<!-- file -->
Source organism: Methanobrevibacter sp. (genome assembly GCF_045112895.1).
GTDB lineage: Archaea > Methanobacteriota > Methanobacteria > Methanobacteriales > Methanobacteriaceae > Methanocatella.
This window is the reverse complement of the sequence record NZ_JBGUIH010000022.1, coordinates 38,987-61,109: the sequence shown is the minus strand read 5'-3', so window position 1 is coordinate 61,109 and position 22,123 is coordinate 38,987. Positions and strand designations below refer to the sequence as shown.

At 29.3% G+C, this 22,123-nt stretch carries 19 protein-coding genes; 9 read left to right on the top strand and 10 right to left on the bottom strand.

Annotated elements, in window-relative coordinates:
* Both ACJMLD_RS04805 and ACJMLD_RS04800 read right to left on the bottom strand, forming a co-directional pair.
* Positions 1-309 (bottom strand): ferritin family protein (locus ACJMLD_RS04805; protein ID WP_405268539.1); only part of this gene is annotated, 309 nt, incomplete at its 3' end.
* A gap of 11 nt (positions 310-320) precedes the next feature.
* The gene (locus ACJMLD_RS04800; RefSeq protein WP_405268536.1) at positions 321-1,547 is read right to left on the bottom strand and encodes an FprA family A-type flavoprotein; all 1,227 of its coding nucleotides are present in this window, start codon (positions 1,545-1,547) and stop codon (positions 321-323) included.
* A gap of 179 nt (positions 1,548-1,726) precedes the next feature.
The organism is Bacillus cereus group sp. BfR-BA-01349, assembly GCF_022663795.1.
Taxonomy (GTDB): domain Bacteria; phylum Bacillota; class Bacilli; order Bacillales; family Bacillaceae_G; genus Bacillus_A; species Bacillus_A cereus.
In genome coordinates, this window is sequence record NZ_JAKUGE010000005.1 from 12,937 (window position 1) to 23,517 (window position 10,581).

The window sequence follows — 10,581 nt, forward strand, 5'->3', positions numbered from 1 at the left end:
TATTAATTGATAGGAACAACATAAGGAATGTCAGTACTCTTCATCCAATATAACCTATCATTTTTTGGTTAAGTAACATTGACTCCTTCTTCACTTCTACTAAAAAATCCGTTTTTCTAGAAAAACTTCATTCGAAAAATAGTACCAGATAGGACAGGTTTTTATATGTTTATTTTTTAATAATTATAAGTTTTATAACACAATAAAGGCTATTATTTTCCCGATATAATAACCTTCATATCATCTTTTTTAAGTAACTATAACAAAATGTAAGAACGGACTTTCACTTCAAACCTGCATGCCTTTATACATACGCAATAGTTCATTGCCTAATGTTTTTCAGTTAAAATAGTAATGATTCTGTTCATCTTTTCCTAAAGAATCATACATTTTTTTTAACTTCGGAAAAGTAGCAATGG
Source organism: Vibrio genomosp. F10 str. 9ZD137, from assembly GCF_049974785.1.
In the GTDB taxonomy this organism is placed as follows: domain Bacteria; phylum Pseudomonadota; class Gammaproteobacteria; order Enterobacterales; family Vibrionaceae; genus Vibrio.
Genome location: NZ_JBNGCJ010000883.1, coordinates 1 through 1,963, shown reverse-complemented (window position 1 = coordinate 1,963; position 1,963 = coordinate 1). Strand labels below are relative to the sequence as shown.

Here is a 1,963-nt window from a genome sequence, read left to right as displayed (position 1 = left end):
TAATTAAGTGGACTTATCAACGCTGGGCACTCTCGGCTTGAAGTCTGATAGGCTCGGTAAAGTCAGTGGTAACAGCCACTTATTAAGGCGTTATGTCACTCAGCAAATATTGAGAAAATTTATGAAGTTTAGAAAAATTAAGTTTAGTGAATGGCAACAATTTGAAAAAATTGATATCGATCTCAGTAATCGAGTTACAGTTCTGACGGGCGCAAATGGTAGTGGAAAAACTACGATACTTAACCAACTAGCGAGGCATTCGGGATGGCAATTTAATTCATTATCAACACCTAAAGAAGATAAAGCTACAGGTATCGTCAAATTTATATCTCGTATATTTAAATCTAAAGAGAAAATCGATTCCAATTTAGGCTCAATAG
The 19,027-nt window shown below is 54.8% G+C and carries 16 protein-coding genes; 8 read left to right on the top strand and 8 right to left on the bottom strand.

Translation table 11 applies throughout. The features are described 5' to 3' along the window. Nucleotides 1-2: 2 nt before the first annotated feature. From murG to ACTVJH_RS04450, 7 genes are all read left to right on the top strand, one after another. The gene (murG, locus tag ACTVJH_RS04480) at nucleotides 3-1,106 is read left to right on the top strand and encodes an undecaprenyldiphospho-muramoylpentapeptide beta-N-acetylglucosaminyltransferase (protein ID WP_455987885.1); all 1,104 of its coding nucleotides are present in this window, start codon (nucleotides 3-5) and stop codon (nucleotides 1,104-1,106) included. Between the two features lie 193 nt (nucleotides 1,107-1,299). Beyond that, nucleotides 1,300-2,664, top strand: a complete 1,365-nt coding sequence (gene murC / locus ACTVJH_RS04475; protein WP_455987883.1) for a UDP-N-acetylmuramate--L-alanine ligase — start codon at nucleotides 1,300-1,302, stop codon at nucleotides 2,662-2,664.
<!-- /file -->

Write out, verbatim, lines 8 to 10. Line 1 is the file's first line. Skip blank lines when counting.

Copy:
* A gap of 11 nt (positions 310-320) precedes the next feature.
* The gene (locus ACJMLD_RS04800; RefSeq protein WP_405268536.1) at positions 321-1,547 is read right to left on the bottom strand and encodes an FprA family A-type flavoprotein; all 1,227 of its coding nucleotides are present in this window, start codon (positions 1,545-1,547) and stop codon (positions 321-323) included.
* A gap of 179 nt (positions 1,548-1,726) precedes the next feature.